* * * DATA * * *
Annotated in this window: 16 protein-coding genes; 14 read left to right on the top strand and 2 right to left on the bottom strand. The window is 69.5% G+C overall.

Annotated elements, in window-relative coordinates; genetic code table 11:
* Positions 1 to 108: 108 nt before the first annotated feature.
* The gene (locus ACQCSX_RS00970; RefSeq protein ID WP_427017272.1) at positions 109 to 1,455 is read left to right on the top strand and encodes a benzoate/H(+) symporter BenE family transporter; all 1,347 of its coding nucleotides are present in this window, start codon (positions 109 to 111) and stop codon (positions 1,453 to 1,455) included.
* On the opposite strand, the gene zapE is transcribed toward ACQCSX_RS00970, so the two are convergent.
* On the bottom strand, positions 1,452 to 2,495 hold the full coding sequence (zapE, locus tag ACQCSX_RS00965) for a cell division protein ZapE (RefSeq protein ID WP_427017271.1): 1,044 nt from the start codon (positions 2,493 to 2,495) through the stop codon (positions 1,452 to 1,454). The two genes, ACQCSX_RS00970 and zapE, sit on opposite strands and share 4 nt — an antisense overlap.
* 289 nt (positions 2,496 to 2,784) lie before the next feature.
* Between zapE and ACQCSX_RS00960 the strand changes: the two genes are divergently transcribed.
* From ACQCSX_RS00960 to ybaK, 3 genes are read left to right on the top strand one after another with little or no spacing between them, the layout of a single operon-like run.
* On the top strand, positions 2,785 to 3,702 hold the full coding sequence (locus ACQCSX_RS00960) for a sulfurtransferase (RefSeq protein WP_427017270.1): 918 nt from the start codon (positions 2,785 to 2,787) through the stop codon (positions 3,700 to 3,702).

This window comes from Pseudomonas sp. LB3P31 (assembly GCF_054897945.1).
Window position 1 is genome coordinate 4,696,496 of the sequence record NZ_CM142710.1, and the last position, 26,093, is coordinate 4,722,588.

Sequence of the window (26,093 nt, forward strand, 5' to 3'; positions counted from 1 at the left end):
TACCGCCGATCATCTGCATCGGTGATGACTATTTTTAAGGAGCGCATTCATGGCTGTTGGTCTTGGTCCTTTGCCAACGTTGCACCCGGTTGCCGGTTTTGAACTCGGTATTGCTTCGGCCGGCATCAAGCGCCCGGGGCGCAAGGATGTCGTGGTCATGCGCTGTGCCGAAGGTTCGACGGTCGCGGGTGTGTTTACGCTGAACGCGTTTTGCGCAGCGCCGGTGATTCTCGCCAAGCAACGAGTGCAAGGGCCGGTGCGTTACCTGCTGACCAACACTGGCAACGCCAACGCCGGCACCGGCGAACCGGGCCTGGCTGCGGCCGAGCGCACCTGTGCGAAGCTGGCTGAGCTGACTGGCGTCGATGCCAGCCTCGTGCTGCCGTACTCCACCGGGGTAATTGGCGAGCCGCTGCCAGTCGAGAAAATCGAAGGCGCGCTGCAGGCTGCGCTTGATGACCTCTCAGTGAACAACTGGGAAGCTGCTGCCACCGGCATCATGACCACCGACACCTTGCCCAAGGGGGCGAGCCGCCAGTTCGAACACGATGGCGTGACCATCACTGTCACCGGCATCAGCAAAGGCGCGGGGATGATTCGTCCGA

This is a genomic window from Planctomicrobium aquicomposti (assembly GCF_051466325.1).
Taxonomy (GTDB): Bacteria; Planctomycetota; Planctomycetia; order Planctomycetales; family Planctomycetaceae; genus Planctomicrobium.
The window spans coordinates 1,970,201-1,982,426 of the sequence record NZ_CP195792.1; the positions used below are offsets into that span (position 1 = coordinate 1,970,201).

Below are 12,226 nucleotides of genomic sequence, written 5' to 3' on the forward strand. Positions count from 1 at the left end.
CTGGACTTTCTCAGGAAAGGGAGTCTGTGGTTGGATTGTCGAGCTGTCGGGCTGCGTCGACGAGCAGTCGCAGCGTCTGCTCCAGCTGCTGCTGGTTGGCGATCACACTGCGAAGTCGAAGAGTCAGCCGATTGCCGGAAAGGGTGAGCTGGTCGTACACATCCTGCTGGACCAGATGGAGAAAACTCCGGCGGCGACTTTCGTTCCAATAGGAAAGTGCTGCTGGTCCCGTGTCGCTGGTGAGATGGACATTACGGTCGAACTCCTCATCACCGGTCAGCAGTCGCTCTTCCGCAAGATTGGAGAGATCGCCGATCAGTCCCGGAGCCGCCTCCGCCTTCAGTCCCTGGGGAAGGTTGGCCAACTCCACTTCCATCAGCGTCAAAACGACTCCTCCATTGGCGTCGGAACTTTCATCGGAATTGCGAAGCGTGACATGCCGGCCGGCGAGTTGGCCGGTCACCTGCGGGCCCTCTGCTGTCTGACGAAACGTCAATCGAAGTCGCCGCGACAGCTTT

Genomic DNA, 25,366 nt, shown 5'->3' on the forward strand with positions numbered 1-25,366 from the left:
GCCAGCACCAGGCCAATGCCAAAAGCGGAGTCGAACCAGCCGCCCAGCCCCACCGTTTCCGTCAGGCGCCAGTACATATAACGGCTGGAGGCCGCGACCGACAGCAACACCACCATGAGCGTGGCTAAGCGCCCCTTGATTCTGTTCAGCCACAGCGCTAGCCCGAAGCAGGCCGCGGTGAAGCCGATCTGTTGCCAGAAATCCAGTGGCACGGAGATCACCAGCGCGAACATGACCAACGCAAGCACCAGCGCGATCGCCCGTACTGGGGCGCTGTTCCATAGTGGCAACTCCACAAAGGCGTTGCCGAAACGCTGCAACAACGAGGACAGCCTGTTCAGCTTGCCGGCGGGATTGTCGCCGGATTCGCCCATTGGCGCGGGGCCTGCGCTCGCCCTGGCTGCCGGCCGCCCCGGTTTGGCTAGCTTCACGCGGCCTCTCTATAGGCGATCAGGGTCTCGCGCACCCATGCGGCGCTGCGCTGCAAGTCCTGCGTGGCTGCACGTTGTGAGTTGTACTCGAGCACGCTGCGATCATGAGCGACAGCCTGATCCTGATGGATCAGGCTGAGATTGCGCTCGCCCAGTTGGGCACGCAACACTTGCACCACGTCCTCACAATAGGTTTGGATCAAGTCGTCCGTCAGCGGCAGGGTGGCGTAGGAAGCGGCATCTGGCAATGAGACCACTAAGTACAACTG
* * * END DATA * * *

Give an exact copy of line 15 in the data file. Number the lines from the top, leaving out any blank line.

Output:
This is a genomic window from Planctomicrobium aquicomposti (assembly GCF_051466325.1).